For Columbia University sociologist Duncan Watts, Microsoft’s continuing battle with the hacker and the aftermath of 9/11 share a striking similarity: both reveal the peril and the power of networks. Watts is one of the leaders in an emerging field he terms the “new science of networks.” Here, large-scale groups of people and micro-scale networks of biological cells form and reform according to many of the same principles. Watts, who is exploring these theories at Columbia’s Collective Dynamics Group, recently published a book on the subject titled Six Degrees: the Science of a Connected Age. TR editors caught up with Watts to discuss, among other things, why engineers should start paying close attention to how human networks operate.TR: Why do you call this the “New Science of Networks”?
Watts: Well, that name is a bit misleading. Theories of networks have been around for a long time, so the science itself really isn’t new. What is new is the synthesis of ideas from a variety of disciplines: math, computer science, sociology, biology. Until recently these fields haven’t been aware that we’re all working on the same kinds of problems. But now, physicists are starting to get ideas from sociologists, and so on. Collaborations are also starting. That’s exactly what our group at Columbia is all about.
TR: What are some basic applications of network science?
Watts: There are lots of applications in, say, the life sciences, social sciences, and engineering. One application that already works is Google. Google takes advantage of the fact that the Web is a network and that the links are created by individuals who all know something. Many links pointing to a particular site is a consensus. That’s how Google ranks search results-results far better than those based on content analysis. It’s about being connected to people who are connected.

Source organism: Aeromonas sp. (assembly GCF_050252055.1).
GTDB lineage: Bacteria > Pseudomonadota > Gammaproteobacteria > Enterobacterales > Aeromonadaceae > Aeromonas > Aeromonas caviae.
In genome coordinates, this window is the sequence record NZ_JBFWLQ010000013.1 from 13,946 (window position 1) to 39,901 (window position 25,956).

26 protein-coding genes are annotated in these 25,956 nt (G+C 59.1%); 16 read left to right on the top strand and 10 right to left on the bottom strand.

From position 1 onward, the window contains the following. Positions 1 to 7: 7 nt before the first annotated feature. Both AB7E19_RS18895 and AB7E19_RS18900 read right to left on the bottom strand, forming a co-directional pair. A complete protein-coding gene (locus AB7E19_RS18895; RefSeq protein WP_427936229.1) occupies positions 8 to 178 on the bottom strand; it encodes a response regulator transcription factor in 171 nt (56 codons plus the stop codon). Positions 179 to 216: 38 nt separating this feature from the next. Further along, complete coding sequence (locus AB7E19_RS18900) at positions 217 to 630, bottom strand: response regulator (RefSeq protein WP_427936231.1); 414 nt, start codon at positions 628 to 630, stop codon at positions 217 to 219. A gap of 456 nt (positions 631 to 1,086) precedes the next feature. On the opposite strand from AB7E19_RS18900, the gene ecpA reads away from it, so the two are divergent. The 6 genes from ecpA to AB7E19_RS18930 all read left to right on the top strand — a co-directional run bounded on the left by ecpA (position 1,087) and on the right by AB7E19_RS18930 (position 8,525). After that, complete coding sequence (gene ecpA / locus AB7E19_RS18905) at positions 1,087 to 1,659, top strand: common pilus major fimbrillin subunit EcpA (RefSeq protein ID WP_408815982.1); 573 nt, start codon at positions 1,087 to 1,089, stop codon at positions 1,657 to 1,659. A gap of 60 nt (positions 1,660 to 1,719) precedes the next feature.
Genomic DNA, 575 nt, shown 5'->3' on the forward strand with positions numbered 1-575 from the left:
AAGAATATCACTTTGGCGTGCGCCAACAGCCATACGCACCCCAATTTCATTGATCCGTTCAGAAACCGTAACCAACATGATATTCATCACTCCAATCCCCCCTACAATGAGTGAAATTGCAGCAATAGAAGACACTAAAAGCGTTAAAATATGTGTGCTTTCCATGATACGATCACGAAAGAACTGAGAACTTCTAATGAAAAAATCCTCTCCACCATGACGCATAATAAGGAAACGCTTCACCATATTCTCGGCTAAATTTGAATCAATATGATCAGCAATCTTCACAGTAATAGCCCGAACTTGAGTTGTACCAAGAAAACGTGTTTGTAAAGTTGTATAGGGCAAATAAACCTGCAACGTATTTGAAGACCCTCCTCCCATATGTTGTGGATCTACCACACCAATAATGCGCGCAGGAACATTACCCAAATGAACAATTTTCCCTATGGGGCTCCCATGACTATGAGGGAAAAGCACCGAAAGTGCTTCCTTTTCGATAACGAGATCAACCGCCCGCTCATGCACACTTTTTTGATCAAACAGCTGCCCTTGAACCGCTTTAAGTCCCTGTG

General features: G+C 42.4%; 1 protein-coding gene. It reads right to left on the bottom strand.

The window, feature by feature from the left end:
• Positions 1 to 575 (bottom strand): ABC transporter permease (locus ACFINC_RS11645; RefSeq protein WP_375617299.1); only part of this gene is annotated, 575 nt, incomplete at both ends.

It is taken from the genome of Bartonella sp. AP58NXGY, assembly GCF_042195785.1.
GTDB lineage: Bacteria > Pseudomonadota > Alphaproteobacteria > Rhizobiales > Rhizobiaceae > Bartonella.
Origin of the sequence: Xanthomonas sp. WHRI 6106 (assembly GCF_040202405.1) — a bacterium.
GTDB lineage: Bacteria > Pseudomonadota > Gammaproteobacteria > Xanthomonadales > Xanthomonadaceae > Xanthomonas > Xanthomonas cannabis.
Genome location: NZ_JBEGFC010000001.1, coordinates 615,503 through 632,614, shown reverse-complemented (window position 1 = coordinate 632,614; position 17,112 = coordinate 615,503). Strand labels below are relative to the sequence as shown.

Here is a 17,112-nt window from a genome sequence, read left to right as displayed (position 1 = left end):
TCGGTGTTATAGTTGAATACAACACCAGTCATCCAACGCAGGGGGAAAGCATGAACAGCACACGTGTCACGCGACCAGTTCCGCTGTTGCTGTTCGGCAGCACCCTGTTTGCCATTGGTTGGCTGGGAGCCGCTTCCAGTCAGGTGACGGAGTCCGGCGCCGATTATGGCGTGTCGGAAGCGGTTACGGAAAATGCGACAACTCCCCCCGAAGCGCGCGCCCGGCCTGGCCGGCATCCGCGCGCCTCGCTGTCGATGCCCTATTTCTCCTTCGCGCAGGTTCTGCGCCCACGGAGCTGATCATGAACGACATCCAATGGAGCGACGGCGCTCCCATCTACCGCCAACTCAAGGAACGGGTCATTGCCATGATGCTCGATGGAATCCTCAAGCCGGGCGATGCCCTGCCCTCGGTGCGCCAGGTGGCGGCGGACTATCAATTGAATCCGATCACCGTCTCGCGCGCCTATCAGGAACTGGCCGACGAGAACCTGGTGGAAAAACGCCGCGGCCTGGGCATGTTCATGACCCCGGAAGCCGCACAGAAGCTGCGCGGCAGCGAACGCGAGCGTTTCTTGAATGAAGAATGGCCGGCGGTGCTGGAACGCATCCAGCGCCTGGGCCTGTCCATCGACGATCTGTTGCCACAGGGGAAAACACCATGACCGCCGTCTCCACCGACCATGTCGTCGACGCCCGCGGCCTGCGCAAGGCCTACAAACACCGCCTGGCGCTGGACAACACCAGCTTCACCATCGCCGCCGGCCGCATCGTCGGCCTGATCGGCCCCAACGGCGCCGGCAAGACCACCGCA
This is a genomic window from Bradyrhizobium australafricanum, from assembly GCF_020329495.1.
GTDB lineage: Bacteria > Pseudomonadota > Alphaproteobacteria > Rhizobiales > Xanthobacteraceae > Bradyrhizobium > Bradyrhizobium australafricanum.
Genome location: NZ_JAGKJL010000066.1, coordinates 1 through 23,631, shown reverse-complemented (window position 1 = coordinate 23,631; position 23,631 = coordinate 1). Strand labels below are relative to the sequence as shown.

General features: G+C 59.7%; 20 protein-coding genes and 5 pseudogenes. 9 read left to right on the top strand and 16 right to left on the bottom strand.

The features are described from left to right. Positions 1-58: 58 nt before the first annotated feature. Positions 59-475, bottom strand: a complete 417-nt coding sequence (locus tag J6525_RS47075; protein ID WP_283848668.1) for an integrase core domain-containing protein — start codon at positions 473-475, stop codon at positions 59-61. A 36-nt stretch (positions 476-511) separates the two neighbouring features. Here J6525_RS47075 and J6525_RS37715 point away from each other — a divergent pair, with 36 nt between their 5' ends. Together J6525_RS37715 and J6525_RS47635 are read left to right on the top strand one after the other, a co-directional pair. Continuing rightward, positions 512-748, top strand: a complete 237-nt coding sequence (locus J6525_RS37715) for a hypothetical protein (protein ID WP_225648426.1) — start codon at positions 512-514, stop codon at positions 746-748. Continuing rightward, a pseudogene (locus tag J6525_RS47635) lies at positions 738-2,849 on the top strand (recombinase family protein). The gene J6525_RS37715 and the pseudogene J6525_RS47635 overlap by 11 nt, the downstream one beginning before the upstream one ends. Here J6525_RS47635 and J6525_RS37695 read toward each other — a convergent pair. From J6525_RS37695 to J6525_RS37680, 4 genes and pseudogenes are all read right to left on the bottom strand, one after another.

TR: So, this is more than academic theory.
Watts: Absolutely. Corporations could benefit a great deal by thinking about their problems not just as technology or engineering problems but as network problems.
Look at Microsoft. I find it ironic that Microsoft is fighting so hard to not have its software packages segregated. What the company doesn’t understand is that its biggest enemy is not the government or Netscape, it’s the hacker. You see, one of the software industry’s fundamental assumptions is that universal homogeneity is good because you can share all sorts of things. And you can-like viruses. The code red virus spread universally within minutes. If it had a payload, that could have caused massive problems.
Now, if you’re a corporation and you get a couple of those things because you have a Microsoft platform, you’ll be switching to Linux tomorrow. Microsoft has a tremendous business problem to deal with, and I don’t think the company realizes that. By simply trying to make their software more robust, they’re approaching the problem in the obvious way. Instead, why not break yourself into a few competing companies that don’t produce identical code? That way you decrease the homogeneity so that problems in one software package don’t leak over into the other. Then businesses can invest in portfolios of different packages. As antithetical as it sounds, it may be the only way to disrupt the “network”-which is why they have all these problems in the first place.